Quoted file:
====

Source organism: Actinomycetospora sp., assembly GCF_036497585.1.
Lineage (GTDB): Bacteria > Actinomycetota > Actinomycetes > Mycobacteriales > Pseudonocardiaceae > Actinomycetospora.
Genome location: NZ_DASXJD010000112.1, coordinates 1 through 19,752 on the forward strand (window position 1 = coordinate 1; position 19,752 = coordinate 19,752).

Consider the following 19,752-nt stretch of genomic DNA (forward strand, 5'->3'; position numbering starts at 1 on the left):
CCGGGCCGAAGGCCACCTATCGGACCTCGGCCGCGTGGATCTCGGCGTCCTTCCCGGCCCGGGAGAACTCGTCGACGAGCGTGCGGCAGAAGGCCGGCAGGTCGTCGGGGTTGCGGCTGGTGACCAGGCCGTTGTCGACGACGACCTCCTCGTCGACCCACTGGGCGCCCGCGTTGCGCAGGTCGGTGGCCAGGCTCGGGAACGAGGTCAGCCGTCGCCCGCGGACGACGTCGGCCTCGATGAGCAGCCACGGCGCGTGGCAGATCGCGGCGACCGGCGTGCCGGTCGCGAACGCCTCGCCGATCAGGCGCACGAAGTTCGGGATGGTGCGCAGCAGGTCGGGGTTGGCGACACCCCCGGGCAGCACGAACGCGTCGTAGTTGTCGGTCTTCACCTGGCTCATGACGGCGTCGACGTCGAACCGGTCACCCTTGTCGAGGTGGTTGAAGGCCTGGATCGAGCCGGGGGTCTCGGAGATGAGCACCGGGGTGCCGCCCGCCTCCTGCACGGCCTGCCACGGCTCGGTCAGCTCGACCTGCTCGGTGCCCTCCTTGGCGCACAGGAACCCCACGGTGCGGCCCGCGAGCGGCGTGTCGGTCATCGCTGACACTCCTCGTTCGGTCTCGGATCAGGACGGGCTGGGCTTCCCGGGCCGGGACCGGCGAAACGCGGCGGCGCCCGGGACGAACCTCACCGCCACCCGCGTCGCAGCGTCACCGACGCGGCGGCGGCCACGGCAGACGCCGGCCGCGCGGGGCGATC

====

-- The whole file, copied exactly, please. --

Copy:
Source organism: Actinomycetospora sp., assembly GCF_036497585.1.
Lineage (GTDB): Bacteria > Actinomycetota > Actinomycetes > Mycobacteriales > Pseudonocardiaceae > Actinomycetospora.
Genome location: NZ_DASXJD010000112.1, coordinates 1 through 19,752 on the forward strand (window position 1 = coordinate 1; position 19,752 = coordinate 19,752).

Consider the following 19,752-nt stretch of genomic DNA (forward strand, 5'->3'; position numbering starts at 1 on the left):
CCGGGCCGAAGGCCACCTATCGGACCTCGGCCGCGTGGATCTCGGCGTCCTTCCCGGCCCGGGAGAACTCGTCGACGAGCGTGCGGCAGAAGGCCGGCAGGTCGTCGGGGTTGCGGCTGGTGACCAGGCCGTTGTCGACGACGACCTCCTCGTCGACCCACTGGGCGCCCGCGTTGCGCAGGTCGGTGGCCAGGCTCGGGAACGAGGTCAGCCGTCGCCCGCGGACGACGTCGGCCTCGATGAGCAGCCACGGCGCGTGGCAGATCGCGGCGACCGGCGTGCCGGTCGCGAACGCCTCGCCGATCAGGCGCACGAAGTTCGGGATGGTGCGCAGCAGGTCGGGGTTGGCGACACCCCCGGGCAGCACGAACGCGTCGTAGTTGTCGGTCTTCACCTGGCTCATGACGGCGTCGACGTCGAACCGGTCACCCTTGTCGAGGTGGTTGAAGGCCTGGATCGAGCCGGGGGTCTCGGAGATGAGCACCGGGGTGCCGCCCGCCTCCTGCACGGCCTGCCACGGCTCGGTCAGCTCGACCTGCTCGGTGCCCTCCTTGGCGCACAGGAACCCCACGGTGCGGCCCGCGAGCGGCGTGTCGGTCATCGCTGACACTCCTCGTTCGGTCTCGGATCAGGACGGGCTGGGCTTCCCGGGCCGGGACCGGCGAAACGCGGCGGCGCCCGGGACGAACCTCACCGCCACCCGCGTCGCAGCGTCACCGACGCGGCGGCGGCCACGGCAGACGCCGGCCGCGCGGGGCGATC